Joint Conference Keynote Speakers
Sunday, June 29
Opening Plenary Session
Brenda J. Child
For a people to lose both their past and their language is to lose hope. As an educator and scholar, Brenda Child has worked with skill and determination to keep alive the American Indians’ incredible story of survival and to preserve the language of the Ojibwe people.
Brenda J. Child is one of our nation’s foremost American Indian scholars. She was born on the Red Lake Ojibwe Reservation in northern Minnesota where she is a citizen. She is a Professor of American Studies at the University of Minnesota, and resides with her family in Saint Paul and Bemidji, Minnesota.
Professor Child’s book, Boarding School Seasons: American Indian Families, 1900-1940 (University of Nebraska) chronicles the U.S. government’s past practice of taking Indian children away from their families and placing them in boarding schools, often far from their homes. The book won numerous awards, including the North American Indian Prose Award. Professor Child’s newest book is Holding Our World Together: Ojibwe Women and the Survival of Community (Penguin).
At the University of Minnesota, she was a recipient of the President’s Award for Outstanding Community Service and served as Chair of the Department of American Indian Studies (2009-12). Professor Child was also part of the research group that developed the digital Ojibwe People’s Dictionary.
Sunday, June 29
Luncheon Plenary Session
Malika Saada Saar
She has stood up for poor and homeless women. She’s fought against the early sexualization of girls and battled child sex trafficking. She is a tireless advocate for America’s most vulnerable girls and women.
During her brief time as a high school teacher, Malika Saada Saar developed a passion for women’s rights. “I started working with pregnant girls in the school. “There were no additional support services for them and nowhere else to go.”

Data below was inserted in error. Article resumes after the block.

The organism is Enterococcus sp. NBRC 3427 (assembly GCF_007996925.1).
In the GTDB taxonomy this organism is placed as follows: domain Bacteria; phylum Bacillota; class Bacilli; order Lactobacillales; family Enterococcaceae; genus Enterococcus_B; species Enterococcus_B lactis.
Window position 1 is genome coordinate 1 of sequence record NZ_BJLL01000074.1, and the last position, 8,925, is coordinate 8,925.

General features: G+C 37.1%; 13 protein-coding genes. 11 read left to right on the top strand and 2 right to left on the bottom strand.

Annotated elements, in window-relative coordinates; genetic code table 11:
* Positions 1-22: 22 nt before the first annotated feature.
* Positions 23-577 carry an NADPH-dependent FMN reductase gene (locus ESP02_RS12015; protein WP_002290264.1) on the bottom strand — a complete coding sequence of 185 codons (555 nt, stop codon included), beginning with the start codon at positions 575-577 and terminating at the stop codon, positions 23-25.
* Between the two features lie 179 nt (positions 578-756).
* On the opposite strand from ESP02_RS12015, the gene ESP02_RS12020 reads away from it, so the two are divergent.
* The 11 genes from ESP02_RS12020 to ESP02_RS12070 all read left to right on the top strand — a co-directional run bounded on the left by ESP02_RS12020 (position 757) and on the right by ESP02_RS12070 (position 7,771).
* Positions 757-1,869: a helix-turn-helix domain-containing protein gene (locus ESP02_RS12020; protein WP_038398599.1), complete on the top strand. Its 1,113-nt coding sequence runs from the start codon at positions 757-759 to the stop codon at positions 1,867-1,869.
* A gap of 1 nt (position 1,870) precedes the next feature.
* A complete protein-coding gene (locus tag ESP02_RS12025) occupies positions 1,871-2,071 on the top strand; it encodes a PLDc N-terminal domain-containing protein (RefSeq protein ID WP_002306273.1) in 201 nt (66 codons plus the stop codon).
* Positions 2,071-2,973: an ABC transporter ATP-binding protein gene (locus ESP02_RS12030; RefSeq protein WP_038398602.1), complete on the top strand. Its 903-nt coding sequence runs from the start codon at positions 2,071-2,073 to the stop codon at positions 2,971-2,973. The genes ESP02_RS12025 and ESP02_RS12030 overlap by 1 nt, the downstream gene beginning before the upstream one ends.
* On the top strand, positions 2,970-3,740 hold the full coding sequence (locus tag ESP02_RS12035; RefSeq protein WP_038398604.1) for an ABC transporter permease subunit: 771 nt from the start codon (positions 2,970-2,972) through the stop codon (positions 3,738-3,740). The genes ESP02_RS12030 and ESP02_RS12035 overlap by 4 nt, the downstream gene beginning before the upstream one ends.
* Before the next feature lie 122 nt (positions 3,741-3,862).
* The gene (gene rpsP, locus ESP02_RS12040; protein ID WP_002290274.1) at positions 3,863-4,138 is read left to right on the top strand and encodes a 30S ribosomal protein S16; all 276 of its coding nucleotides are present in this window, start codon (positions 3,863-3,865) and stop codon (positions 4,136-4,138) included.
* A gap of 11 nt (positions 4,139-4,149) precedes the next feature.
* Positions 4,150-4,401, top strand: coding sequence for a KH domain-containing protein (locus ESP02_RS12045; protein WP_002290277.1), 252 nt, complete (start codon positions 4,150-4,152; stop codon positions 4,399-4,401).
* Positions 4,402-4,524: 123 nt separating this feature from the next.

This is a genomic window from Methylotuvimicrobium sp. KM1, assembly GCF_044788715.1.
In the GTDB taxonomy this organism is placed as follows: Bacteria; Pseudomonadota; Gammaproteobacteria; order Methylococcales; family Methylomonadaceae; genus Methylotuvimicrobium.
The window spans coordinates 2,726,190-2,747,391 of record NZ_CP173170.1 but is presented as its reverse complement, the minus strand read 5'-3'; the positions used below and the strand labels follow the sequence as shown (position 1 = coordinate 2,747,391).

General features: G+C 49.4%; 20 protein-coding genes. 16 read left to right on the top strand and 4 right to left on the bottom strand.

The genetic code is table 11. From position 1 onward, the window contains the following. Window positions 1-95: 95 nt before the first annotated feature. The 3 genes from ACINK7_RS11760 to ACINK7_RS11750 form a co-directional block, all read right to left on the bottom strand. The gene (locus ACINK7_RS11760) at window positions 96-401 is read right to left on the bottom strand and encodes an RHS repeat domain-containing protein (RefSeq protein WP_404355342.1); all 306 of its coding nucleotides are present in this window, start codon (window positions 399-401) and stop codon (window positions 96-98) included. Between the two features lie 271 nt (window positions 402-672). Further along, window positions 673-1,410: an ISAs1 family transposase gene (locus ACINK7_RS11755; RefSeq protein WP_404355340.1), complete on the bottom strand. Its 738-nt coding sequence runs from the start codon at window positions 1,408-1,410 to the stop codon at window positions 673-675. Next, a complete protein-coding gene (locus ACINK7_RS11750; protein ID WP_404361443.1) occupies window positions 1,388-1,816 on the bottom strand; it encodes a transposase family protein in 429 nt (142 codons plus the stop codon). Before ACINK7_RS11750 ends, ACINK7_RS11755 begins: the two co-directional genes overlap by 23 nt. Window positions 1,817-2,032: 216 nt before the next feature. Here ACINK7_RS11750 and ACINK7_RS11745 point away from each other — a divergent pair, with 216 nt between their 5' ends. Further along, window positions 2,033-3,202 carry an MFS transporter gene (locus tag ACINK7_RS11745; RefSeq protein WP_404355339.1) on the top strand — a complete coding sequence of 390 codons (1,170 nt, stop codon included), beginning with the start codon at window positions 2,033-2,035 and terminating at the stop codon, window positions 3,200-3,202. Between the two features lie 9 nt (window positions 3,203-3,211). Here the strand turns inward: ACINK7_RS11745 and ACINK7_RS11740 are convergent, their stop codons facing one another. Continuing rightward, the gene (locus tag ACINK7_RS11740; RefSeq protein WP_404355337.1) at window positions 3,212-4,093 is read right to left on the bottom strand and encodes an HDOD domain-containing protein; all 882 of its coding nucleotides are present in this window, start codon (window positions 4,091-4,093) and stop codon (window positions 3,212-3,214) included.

Then she went to law school and after earning her law degree, she jumped right back into advocacy work. She founded the Rebecca Project, now one of the most powerful and influential organizations serving vulnerable women and families. Under her leadership, the Rebecca Project successfully lobbied to eliminate the practice of shackling women prisoners during childbirth and to shut down Craigslist ads that lead to child sex trafficking.
Today, Ms. Saada Saar is Special Counsel on Human Rights to the Rabin Group, a progressive public relations firm, and she continues to serve as the Director of the Human Rights Project for Girls (Rights4Girls), which focuses on vulnerable girls in the U.S.
Ms. Saada Saar holds a B.A. from Brown University, an M.A. in Education from Stanford University, and a J.D. from Georgetown University Law School. She lives in Washington, D.C. with her husband and three children.
Monday, June 30
Closing Plenary Session
Few advocates for the rights of lesbian, gay, bisexual and transgender people combine both Christian ministry with community and workplace activism. Darren Phelps is one who does. He believes in welcoming all people regardless of sexual orientation, race or class.
Darren Phelps is the National Executive Director for Pride At Work, a constituency group of the AFL-CIO for lesbian, gay, bisexual and transgender union members and allies. Pride At Work organizes mutual support between the labor movement and the LGBT community for social and economic justice.
Darren Phelps has over 20 years of leadership experience in both non-profit organizing and progressive ministry. An openly gay pastor in Washington, D.C., Darren Phelps founded the Bethel Christian Church with a focus on radical inclusivity—affirmatively welcoming all people regardless of sexual orientation, race/ethnicity, gender identity or expression or economic situation.
He actively supports marriage equality and is an active member of the Gertrude Stein Club, the D.C. affiliate of the National Stonewall Democrats. Darren Phelps has also stepped up to become a leader with the Gays & Lesbians Opposing Violence Committee, an organization that is working to reduce violence against LGBT people in his community.